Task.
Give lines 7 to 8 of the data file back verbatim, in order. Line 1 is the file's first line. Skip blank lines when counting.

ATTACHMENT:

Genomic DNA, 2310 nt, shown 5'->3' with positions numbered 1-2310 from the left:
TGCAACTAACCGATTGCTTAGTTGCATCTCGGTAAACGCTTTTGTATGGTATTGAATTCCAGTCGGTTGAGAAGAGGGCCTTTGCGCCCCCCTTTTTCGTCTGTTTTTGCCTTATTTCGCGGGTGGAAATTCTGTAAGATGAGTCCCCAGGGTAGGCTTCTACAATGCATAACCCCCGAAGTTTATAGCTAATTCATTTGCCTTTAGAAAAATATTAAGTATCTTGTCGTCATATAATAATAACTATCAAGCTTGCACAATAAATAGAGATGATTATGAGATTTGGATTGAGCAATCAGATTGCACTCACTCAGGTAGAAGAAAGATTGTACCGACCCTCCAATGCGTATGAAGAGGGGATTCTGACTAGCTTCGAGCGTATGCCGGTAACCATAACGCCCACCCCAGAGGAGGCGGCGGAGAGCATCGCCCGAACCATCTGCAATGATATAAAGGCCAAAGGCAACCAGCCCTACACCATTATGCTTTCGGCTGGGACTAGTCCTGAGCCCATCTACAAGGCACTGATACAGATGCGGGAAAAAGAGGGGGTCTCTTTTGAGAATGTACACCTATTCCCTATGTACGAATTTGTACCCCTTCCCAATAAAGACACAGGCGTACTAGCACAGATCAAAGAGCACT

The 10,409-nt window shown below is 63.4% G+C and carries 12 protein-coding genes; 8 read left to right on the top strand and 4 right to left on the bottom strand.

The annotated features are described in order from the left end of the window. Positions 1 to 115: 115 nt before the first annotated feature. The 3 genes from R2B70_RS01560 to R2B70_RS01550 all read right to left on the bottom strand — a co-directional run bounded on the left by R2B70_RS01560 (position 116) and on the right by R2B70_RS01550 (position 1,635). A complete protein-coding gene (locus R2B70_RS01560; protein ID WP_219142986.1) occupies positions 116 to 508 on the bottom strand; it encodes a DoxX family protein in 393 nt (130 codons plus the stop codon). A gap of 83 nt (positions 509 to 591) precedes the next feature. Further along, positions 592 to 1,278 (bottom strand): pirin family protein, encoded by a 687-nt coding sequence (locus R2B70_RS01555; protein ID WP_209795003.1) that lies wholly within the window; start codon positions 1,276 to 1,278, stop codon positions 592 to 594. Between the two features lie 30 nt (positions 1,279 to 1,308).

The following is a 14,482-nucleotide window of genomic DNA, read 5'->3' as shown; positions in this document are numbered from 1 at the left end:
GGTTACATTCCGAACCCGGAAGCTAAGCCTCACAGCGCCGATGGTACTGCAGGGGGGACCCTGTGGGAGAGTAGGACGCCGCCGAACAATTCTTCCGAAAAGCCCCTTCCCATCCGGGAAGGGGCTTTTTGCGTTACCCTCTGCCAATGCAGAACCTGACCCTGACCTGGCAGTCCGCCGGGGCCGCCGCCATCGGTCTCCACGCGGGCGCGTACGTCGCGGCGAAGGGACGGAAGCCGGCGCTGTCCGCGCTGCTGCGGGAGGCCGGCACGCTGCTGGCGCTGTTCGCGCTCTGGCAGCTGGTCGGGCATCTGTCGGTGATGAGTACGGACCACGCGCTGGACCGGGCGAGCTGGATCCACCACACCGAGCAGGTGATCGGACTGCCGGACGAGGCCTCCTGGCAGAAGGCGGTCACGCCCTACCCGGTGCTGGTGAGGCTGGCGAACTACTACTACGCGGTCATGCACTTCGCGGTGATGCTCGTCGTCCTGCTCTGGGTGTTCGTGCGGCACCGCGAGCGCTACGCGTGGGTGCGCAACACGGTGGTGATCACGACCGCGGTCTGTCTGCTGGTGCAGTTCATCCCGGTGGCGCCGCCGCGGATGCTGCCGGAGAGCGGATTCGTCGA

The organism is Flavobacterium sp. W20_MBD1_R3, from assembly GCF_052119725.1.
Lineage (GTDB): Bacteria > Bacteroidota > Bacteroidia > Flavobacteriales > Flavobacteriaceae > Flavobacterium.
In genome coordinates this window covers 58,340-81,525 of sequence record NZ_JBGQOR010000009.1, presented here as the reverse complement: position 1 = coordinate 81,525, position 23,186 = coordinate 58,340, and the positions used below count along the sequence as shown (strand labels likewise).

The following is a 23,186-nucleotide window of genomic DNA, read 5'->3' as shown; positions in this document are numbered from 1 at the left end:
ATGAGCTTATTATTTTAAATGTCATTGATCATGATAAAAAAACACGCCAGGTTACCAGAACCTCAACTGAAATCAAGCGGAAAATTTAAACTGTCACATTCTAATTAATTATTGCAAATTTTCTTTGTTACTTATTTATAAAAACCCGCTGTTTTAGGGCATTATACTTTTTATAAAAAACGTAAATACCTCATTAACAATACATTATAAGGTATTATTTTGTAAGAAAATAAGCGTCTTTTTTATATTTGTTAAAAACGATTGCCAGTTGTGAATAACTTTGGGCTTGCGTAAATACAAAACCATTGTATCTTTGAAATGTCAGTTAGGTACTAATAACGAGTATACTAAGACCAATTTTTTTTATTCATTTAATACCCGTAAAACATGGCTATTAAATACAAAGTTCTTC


The organism is Flavobacterium sp. W20_MBD1_R3, from assembly GCF_052119725.1.
Lineage (GTDB): Bacteria > Bacteroidota > Bacteroidia > Flavobacteriales > Flavobacteriaceae > Flavobacterium.